1. Return calls/emails promptly – We all procrastinate getting back to people, myself included, but it takes a lot longer than you might think to book a band of musicians for a particular date.  When I book musicians I usually get in touch with the regular players first and wait to hear back from them before I start calling subs, but I know some bandleaders who will put out many calls for one spot and the first person to get back to them gets the gig.  From my experience, the ones who become the “regulars” in any gig I book are the same people who tend to get back to me sooner, rather than later, in the first place.  If you’re not sure that you’re going to be available for a date, let the bandleader or contractor know right away.  They will appreciate your candor and even if they decide to call someone else they will be more likely to call you the next time than if you keep them waiting for days or weeks to hear back from you.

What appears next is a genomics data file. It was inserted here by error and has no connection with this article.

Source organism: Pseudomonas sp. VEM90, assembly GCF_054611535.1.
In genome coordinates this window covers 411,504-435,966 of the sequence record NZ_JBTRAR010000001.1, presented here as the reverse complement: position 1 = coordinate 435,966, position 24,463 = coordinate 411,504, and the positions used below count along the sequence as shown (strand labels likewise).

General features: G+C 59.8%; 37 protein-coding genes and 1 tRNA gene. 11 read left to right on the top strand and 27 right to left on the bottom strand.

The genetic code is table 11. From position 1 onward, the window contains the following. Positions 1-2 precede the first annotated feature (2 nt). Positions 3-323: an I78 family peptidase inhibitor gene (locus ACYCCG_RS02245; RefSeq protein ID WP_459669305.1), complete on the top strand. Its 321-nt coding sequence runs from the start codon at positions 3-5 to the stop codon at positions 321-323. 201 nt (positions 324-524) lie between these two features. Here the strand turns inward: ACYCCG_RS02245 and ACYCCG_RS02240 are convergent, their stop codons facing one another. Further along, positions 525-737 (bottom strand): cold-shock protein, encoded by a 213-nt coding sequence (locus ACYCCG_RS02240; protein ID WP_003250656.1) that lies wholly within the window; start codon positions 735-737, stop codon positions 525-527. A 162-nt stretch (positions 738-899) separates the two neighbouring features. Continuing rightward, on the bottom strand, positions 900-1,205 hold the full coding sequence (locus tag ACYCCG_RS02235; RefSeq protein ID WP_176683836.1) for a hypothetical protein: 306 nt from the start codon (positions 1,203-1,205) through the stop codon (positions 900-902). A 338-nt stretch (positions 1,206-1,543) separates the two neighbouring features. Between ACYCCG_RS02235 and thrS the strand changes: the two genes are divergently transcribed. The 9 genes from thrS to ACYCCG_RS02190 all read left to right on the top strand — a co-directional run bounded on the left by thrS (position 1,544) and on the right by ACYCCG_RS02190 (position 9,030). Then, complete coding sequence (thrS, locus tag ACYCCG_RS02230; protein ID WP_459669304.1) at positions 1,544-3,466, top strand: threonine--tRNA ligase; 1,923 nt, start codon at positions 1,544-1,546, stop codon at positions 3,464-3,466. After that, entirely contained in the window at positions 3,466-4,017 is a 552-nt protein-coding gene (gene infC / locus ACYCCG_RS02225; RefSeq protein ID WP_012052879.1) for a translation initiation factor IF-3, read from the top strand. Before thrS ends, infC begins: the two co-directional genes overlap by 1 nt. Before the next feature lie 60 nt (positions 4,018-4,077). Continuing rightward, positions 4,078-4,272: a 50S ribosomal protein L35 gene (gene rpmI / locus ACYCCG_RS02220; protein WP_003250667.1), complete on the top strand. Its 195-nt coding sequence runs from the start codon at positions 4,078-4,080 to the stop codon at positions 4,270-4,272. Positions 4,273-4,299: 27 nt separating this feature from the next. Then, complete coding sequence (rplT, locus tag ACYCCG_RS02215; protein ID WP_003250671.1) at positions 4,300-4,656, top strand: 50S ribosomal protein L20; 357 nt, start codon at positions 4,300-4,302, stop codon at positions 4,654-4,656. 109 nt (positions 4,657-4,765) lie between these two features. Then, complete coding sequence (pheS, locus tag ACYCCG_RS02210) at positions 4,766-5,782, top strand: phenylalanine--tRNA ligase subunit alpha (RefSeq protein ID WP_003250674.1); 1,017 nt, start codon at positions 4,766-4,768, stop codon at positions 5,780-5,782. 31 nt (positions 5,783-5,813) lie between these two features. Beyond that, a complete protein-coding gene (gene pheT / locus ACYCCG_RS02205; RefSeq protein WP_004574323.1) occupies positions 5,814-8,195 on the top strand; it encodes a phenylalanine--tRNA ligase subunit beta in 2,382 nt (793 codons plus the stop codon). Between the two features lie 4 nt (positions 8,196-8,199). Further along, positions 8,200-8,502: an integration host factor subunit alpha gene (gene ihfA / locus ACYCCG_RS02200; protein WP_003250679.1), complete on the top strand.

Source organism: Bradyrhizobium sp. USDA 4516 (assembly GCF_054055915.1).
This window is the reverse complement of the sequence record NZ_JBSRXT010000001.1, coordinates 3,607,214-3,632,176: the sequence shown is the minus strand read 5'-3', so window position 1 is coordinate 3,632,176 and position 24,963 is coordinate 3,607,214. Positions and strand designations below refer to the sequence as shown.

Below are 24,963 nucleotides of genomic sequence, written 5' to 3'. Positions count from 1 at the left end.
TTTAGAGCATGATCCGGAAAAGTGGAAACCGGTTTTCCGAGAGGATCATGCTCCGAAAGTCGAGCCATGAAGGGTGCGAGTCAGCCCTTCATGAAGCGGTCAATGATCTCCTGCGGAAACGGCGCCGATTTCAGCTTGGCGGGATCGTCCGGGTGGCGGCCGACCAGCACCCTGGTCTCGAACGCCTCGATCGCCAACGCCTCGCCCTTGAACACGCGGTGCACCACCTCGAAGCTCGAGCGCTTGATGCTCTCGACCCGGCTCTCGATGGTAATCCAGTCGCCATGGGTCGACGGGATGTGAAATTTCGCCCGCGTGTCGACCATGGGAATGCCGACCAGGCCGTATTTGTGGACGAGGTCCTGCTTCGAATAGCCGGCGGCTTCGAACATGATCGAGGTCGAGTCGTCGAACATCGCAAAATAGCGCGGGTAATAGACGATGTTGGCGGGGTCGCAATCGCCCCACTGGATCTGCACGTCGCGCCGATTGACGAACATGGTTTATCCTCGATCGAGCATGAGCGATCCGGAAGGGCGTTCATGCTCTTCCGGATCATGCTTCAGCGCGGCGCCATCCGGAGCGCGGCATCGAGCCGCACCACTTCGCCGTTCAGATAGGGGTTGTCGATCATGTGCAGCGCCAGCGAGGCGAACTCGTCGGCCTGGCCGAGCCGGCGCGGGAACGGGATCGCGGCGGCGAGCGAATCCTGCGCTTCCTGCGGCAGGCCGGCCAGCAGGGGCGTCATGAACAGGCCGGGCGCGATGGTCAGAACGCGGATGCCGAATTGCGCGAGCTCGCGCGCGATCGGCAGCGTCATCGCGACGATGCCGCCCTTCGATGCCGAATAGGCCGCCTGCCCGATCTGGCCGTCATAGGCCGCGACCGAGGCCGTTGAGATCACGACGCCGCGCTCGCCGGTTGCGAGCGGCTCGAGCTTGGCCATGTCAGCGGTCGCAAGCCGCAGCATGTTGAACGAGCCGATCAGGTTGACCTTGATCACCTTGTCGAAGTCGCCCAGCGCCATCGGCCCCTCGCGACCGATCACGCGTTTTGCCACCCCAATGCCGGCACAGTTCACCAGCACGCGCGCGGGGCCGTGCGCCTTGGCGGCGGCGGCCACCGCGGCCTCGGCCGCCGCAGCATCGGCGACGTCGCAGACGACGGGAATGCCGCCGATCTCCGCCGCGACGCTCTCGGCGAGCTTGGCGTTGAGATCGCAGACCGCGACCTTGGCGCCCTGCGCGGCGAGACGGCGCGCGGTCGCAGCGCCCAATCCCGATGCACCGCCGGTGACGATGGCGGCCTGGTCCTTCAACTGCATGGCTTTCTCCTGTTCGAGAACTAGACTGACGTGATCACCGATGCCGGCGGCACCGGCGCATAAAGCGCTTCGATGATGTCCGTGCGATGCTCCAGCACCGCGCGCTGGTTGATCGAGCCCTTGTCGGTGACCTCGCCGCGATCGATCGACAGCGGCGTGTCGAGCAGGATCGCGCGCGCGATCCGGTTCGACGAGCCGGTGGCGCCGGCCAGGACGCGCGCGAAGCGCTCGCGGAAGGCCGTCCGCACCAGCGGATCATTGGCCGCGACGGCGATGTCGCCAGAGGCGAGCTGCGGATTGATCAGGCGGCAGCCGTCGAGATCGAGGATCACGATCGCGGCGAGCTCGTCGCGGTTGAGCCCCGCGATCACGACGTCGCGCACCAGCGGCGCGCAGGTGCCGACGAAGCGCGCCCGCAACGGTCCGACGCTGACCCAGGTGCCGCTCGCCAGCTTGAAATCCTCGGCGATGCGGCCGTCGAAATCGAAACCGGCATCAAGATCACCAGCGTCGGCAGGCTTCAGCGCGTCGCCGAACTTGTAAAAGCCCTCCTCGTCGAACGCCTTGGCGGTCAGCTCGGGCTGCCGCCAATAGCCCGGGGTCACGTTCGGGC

2. Arrive early – If you’re not 30 minutes early for the gig, you’re late.  It’s stressful to be 5 minutes away from the start of the show and you’re still waiting for a musician to arrive.  If you’re running late give the bandleader a quick call and warn him or her.  This goes for student ensembles as well!  Obviously, if you’re coming from a class that just got out 10 minutes before rehearsal starts you can’t be there 30 minutes early, but make sure your ensemble director understands your schedule and get there as quickly as possible.  If you’ve got to set up equipment (i.e., your drum set), see if you can get some help hauling your equipment to the rehearsal space to help speed up your set up time.  Along the same lines. . . Continue reading How To Be A Good Sideman

Music Education Will Make You Business Savvy?

Will music training prepare you to deal with the demands of the business world?  Brian Pertl, a musician, former Microsoft senior manager and now Dean of Lawrence Conservatory of Music, believes so.  He writes about the qualities that companies are looking for in prospective employees, including focus, self-motivation, a collaborative attitude, good communication skills, and creativity.  Being a successful musician, Pertl argues, necessarily involves developing those five skills and they can directly translate into success in business.  He writes: